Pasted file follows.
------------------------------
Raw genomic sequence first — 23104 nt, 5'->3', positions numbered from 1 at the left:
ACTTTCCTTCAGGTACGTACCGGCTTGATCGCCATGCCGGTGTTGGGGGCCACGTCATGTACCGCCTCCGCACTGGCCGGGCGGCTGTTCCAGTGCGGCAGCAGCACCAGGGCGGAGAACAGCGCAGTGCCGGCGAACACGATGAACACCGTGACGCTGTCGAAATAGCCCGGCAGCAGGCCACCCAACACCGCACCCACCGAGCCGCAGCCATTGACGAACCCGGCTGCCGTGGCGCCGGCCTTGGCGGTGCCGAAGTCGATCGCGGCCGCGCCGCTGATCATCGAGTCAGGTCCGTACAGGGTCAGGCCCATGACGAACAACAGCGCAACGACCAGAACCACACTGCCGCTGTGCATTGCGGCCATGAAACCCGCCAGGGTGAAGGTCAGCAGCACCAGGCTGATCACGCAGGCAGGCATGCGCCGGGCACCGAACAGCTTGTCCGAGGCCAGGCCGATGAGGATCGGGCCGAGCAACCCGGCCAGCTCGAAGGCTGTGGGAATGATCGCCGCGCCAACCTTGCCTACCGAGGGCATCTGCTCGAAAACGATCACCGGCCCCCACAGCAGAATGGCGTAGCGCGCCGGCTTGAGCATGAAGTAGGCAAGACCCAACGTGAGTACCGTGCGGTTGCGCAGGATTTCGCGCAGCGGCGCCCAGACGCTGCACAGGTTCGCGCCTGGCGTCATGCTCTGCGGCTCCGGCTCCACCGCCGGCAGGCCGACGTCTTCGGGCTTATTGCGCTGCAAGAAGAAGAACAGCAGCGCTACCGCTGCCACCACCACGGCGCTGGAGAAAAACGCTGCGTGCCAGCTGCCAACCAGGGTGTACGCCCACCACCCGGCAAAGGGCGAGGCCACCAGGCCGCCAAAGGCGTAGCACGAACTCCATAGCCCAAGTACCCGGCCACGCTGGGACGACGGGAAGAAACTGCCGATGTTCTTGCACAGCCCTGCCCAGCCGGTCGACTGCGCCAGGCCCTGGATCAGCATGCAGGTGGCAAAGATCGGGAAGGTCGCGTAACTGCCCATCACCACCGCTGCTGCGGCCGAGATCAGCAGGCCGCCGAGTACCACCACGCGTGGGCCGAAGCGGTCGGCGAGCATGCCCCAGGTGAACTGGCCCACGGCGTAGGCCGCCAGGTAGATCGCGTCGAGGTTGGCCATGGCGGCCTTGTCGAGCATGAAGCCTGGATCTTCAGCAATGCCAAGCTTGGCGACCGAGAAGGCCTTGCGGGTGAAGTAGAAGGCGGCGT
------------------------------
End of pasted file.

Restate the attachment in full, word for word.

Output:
Raw genomic sequence first — 23104 nt, 5'->3', positions numbered from 1 at the left:
ACTTTCCTTCAGGTACGTACCGGCTTGATCGCCATGCCGGTGTTGGGGGCCACGTCATGTACCGCCTCCGCACTGGCCGGGCGGCTGTTCCAGTGCGGCAGCAGCACCAGGGCGGAGAACAGCGCAGTGCCGGCGAACACGATGAACACCGTGACGCTGTCGAAATAGCCCGGCAGCAGGCCACCCAACACCGCACCCACCGAGCCGCAGCCATTGACGAACCCGGCTGCCGTGGCGCCGGCCTTGGCGGTGCCGAAGTCGATCGCGGCCGCGCCGCTGATCATCGAGTCAGGTCCGTACAGGGTCAGGCCCATGACGAACAACAGCGCAACGACCAGAACCACACTGCCGCTGTGCATTGCGGCCATGAAACCCGCCAGGGTGAAGGTCAGCAGCACCAGGCTGATCACGCAGGCAGGCATGCGCCGGGCACCGAACAGCTTGTCCGAGGCCAGGCCGATGAGGATCGGGCCGAGCAACCCGGCCAGCTCGAAGGCTGTGGGAATGATCGCCGCGCCAACCTTGCCTACCGAGGGCATCTGCTCGAAAACGATCACCGGCCCCCACAGCAGAATGGCGTAGCGCGCCGGCTTGAGCATGAAGTAGGCAAGACCCAACGTGAGTACCGTGCGGTTGCGCAGGATTTCGCGCAGCGGCGCCCAGACGCTGCACAGGTTCGCGCCTGGCGTCATGCTCTGCGGCTCCGGCTCCACCGCCGGCAGGCCGACGTCTTCGGGCTTATTGCGCTGCAAGAAGAAGAACAGCAGCGCTACCGCTGCCACCACCACGGCGCTGGAGAAAAACGCTGCGTGCCAGCTGCCAACCAGGGTGTACGCCCACCACCCGGCAAAGGGCGAGGCCACCAGGCCGCCAAAGGCGTAGCACGAACTCCATAGCCCAAGTACCCGGCCACGCTGGGACGACGGGAAGAAACTGCCGATGTTCTTGCACAGCCCTGCCCAGCCGGTCGACTGCGCCAGGCCCTGGATCAGCATGCAGGTGGCAAAGATCGGGAAGGTCGCGTAACTGCCCATCACCACCGCTGCTGCGGCCGAGATCAGCAGGCCGCCGAGTACCACCACGCGTGGGCCGAAGCGGTCGGCGAGCATGCCCCAGGTGAACTGGCCCACGGCGTAGGCCGCCAGGTAGATCGCGTCGAGGTTGGCCATGGCGGCCTTGTCGAGCATGAAGCCTGGATCTTCAGCAATGCCAAGCTTGGCGACCGAGAAGGCCTTGCGGGTGAAGTAGAAGGCGGCGT